The NHS will be able to offer online weight management services using four digital platforms following recommendations from the National Institute for Health and Care Excellence (NICE).
To qualify for the new services, patients will have to meet the criteria for accessing weight management medication – i.e., have at least one weight-related comorbidity and a BMI of 35kg/m2 or more.
Following a clinical assessment, patients will then receive support from a multidisciplinary team of health professionals via the platforms Liva, Oviva, Roczen or Second Nature. Liva is available now to the NHS while the rest still require the relevant digital approvals from NHS England.
NICE estimates that up to 48,000 people could access the services and 145,000 clinical hours could be saved as a result.
Early evidence suggests that, for the digital platforms, weight loss is comparable at two years to that seen after face-to-face care, although evidence will be collected over the next four years to determine the cost-effectiveness of the apps.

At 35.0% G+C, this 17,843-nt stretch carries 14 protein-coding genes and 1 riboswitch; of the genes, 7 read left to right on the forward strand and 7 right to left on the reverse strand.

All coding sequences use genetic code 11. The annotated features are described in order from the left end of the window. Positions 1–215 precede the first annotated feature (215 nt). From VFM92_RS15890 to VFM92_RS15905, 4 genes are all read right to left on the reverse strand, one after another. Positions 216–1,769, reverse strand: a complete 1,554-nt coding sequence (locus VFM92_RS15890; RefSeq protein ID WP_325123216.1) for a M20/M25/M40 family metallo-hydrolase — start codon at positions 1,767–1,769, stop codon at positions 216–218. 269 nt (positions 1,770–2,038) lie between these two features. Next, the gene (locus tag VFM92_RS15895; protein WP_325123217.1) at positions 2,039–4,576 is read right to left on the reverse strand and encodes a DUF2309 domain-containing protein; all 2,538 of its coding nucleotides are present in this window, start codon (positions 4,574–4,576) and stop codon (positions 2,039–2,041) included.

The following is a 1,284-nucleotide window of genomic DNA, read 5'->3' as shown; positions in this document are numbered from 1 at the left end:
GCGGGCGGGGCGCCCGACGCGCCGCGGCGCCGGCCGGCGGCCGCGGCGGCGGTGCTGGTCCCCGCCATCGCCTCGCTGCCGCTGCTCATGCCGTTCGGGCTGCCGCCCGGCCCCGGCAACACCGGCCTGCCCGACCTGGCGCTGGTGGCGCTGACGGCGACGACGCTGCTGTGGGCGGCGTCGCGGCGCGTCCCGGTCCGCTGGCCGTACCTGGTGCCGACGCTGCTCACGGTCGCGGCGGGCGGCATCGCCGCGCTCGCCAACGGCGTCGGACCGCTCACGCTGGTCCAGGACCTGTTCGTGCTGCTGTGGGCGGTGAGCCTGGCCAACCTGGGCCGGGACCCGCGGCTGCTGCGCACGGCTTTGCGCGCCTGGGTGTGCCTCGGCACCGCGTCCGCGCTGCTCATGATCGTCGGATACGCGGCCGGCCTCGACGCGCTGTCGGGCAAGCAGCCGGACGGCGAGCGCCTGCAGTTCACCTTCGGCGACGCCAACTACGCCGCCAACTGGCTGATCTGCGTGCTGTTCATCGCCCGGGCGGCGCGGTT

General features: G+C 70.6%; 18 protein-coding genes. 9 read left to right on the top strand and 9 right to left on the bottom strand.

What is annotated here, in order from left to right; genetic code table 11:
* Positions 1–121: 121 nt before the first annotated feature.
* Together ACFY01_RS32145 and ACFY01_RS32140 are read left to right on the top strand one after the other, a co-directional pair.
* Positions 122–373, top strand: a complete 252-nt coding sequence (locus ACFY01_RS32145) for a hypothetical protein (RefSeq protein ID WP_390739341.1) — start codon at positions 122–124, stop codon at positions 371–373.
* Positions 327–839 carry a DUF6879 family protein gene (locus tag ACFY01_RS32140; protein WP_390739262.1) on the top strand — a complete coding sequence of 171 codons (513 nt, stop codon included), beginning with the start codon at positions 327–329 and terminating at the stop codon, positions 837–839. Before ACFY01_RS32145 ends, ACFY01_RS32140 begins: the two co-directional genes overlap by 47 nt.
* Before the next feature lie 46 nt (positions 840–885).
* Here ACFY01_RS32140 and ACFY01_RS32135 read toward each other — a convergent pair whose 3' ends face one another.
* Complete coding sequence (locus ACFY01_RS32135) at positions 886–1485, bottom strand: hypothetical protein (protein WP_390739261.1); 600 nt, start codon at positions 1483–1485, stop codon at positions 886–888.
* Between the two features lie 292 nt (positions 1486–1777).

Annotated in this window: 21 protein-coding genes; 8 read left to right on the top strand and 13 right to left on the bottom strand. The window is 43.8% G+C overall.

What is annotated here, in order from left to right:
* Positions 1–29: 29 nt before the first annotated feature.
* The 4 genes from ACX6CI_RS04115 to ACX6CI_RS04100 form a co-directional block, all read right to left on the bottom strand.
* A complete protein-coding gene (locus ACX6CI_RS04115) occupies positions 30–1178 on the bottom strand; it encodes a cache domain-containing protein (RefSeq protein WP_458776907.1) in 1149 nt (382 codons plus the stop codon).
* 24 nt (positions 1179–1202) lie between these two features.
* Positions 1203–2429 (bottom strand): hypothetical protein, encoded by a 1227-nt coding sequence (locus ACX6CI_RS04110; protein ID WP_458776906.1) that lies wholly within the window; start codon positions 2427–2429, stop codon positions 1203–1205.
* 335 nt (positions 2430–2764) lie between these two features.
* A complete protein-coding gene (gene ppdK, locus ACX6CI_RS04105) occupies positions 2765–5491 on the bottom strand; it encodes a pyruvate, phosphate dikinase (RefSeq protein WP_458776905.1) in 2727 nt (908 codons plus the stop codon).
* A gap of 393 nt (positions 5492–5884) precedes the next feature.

The digital programmes also allow for the prescribing of weight loss drugs such as semaglutide or liraglutide, however this must be delivered in conjunction with healthy eating and exercise.
Access to weight management services varies throughout the country, with some people living in areas where there is no service at all and others in regions with long waiting lists.
The introduction of digital services will help narrow this health inequality and those who either cannot or would rather not travel for appointments.
Health secretary, Steve Barclay, said: “Technology is transforming healthcare and helping to cut NHS waiting times – one of the government’s five priorities.”
He continued: “The use of apps in weight management services will improve access to support that, alongside life-changing drugs, can help tackle obesity – which costs the NHS billions every year and is the second biggest cause of cancer.”
A 10-day consultation on the four platforms has been opened by NICE.
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